His mail rattling with each step, the sergeant of arms strode with purpose into the cavernous hall. In one hand he dragged the submissive priest behind him, his other hand rested on the hilt of his sword. The whole while, the Prince watched the spectacle, a look of boredom on his face.
He slumped in his throne, one leg bent with his foot resting in the seat cushion, his opposite elbow set on the arm of the chair with his chin planted in his open palm. He visibly jumped when the sergeant flung the priest across the floor, whereupon the cleric slid to the bottom of the raised dais.
Lying in a crumpled pile, the priest mumbled incoherent prayers in between whimpers. Recovering from the surprise of the clergy’s sudden forced genuflection, the Prince straightened in his throne, assuming what he thought was a more regal posture.
“Your highness, the priest you summoned,” the sergeant bent one knee, tipping his helmet in salute.
“Did he tell you where the girl went?” the Prince leaned forward, only far enough to peer at the old man at his feet.
“He claims he does not know,” replied the sergeant while aiming an armored boot at the priest’s frail body. “My troops have ransacked the chapel, she is nowhere in the cathedral. We will find her.”
Rising from his throne, the Prince moved to sit on the bottom step of the dais. Stroking the old man’s head as he would pet one of his prized hounds, he murmured sounds of comfort. With the same reassuring hand, the Prince snatched a fist full of the priest’s white hair, pulling his head up to expose his pale neck. In his other hand a stiletto, kept hidden in his boot, was pressed against the old man’s jugular.
“You gave her sanctuary,” the Prince accused.
“No, sire, I did not, I could not,” the priest words almost too quiet to be heard. “I do not know where the girl is, I swear.”
“Take him,” the Prince released the priest, letting him dropped to the floor. “Either find out where he has secreted my bride or send him to his Maker.”
Taking a handful of the priest’s cowl, the sergeant dragged him back out of the hall. The Prince gestured to one of his other attendants, directing him to bring one of his consort to his bed chamber. If the sergeant returned with the missing girl, he would deal with her as only he could.
When the sergeant finished his interrogation, he found the Prince in his rooms, the unlucky consort’s pale and lifeless body on the floor in front of the brazier, her eyes open and unfocused. The sergeant briefly surveyed the scene in the bed chamber, quietly giving an order to the attendants at the door to remove the dead woman.
“What did you find out?” the Prince, smeared in crimson blood, didn’t bother to cover his own nakedness, a languid smile on his face.
Watching the prince trace random designs in the spatter on his chest, the sergeant forced down the urge to gag. A man accustom to ordered violence, the sergeant couldn’t comprehend the Prince’s lust for inflicting pain for pleasure.
“The girl went into the catacombs,” the sergeant assumed his customary deportment. “The priest gave her his rosary, a sign to the spirits to allow her passage.”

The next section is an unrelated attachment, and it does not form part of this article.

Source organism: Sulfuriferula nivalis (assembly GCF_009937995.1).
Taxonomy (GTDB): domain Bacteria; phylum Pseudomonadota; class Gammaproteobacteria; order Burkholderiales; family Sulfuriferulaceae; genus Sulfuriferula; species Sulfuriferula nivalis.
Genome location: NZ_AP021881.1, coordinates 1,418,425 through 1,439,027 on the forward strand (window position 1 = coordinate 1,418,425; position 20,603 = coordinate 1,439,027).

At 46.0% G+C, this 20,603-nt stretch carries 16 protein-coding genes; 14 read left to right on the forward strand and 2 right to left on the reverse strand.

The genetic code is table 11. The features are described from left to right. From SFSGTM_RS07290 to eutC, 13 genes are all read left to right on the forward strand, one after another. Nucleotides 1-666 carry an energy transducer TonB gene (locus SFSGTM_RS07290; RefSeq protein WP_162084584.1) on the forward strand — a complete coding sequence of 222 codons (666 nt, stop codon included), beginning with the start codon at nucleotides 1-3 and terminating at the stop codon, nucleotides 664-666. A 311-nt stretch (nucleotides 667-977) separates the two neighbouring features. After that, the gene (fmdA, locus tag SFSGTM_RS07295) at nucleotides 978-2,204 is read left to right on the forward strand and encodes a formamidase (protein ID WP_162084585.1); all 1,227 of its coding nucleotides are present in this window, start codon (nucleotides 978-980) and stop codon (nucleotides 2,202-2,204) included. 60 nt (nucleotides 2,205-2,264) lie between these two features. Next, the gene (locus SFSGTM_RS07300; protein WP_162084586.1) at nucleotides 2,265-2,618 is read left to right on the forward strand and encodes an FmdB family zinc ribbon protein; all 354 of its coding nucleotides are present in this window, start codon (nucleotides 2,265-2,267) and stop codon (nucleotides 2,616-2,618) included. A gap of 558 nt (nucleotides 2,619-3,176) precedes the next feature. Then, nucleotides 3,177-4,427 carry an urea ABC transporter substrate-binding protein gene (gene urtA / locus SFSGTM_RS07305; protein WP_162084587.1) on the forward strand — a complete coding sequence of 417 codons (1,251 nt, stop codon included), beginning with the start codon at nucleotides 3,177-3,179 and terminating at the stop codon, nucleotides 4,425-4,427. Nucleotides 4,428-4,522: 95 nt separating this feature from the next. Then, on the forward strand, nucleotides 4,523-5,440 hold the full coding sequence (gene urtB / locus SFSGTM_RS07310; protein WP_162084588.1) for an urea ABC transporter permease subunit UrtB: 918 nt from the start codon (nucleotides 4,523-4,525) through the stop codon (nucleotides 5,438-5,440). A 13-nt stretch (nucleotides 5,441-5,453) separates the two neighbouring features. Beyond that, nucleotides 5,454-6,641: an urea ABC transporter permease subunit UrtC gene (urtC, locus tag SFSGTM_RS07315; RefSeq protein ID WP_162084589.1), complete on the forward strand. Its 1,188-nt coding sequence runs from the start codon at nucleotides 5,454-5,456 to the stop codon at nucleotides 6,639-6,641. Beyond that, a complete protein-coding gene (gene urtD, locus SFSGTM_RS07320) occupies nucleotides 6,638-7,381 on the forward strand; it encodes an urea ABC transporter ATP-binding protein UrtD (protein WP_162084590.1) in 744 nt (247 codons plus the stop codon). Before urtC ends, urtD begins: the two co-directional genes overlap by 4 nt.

“Did she escape?” Finally looking up, the Prince used the bed covers to wipe off his hands.
“I ordered two men into the tunnels, but they were sent back, barely able to report,” the sergeant, shook his head, remembering how terrified his men were. “The spirits will only speak to you sire. They are aware you are seeking the girl, and won’t answer to any one else.”
“As it should be,” standing by a ewer of fresh water, the Prince allowed one of his attendants to wash the gore from his body. “What else did the spirits say?”
Giving his full report, the sergeant relayed that the spirits refused passage to any other without the Prince’s presence.
“You will accompany me to the catacombs,” ordered the Prince. Once the Prince was washed and dressed, he didn’t want to wait any longer to hunt down his wayward bride.
A troop of men stood guard at the entrance of the tombs. A low, moaning wind kept them far from the gate.
“They will tell me where the girl is?” the Prince asked his sergeant.
“That is my understanding,” the sergeant stood in the dark doorway, his sword drawn at the ready.
Pushing his way around the guard, the Prince moved into the pitch black. Followed by the sergeant and two torch bearers, he announced himself to the spirits.
Stumbling out of the gate days later, the sergeant was alone and near death. Fading in and out of consciousness, it was another week before he could speak coherently about what happened.
Once the Prince was in the labyrinth of tunnels in the catacombs, the spirits began speaking to him. Playing on his vanity, they easily separated him from the other men, telling him that he alone was worthy of their help. Lost in the dark, ghosts of long dead kings buried within the tombs bolstered his false sense power and eminence. Leading him deeper, down into forgotten depths, the Prince was abandoned in the blackness, the voices of his ancestors taunting him for his pride and arrogance.
Outside the castle, far away from her past life, a young woman sat at a massive loom, weaving a pattern she created for her first commission as a full guild member. A well-worn rosary, a life-saving gift, hung from her belt. The town people whispered that she had the gift of a seer, able to speak to the dead, a skill she learned in the castle catacombs.
A continuation of this story: Catacombs
For the IndieInk Writing Challenge this week, Janey challenged me with ‘Vanity working on a weak head produces every kind of mischief.’ (Jane Austen)” and I challenged Fran with ‘If you live to be 100, I hope I live to be 100 minus 1 day, so I never have to live without you.’ ~ Winnie the Pooh”